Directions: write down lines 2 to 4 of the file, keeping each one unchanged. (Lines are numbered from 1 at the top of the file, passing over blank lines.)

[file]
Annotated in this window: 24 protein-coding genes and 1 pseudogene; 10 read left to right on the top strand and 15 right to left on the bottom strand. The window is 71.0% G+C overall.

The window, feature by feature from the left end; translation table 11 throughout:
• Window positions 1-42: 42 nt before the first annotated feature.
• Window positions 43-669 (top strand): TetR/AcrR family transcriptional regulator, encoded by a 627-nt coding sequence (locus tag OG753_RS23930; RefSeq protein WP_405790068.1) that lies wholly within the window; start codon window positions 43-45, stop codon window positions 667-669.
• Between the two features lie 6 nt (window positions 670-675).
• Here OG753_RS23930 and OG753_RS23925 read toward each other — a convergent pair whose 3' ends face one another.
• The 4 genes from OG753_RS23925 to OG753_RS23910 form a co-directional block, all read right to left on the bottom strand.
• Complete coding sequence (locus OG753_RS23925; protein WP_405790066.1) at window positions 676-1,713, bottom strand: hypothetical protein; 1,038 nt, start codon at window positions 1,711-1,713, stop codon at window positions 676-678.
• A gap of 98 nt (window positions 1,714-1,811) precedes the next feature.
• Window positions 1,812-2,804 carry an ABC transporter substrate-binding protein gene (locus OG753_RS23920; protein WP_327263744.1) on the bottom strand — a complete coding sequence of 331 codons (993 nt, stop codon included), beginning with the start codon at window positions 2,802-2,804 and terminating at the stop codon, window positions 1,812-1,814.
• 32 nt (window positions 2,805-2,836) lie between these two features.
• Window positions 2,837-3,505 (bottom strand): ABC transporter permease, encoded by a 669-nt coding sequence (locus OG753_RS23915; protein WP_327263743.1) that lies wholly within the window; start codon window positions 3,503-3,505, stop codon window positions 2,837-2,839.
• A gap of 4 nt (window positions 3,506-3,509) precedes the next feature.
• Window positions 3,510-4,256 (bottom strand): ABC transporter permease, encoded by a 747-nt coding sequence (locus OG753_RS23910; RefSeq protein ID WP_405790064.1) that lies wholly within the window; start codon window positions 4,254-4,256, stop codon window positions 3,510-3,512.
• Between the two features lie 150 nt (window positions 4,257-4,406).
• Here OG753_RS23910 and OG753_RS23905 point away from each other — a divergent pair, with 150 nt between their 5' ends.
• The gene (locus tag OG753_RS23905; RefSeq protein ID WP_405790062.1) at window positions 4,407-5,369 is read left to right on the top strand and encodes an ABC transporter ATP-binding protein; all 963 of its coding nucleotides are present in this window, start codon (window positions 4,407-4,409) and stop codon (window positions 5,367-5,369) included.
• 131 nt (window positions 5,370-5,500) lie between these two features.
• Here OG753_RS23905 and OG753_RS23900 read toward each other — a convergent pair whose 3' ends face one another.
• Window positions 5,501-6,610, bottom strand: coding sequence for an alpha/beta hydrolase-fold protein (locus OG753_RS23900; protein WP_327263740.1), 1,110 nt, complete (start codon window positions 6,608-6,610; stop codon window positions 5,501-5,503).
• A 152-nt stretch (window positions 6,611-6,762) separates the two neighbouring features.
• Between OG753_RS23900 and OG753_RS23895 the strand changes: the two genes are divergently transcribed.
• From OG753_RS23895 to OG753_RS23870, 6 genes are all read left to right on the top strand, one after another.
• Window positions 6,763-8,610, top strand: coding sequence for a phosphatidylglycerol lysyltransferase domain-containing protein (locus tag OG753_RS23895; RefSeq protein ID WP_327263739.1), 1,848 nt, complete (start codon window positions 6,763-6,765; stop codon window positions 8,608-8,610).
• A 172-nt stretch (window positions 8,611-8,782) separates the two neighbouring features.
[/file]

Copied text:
The window, feature by feature from the left end; translation table 11 throughout:
• Window positions 1-42: 42 nt before the first annotated feature.
• Window positions 43-669 (top strand): TetR/AcrR family transcriptional regulator, encoded by a 627-nt coding sequence (locus tag OG753_RS23930; RefSeq protein WP_405790068.1) that lies wholly within the window; start codon window positions 43-45, stop codon window positions 667-669.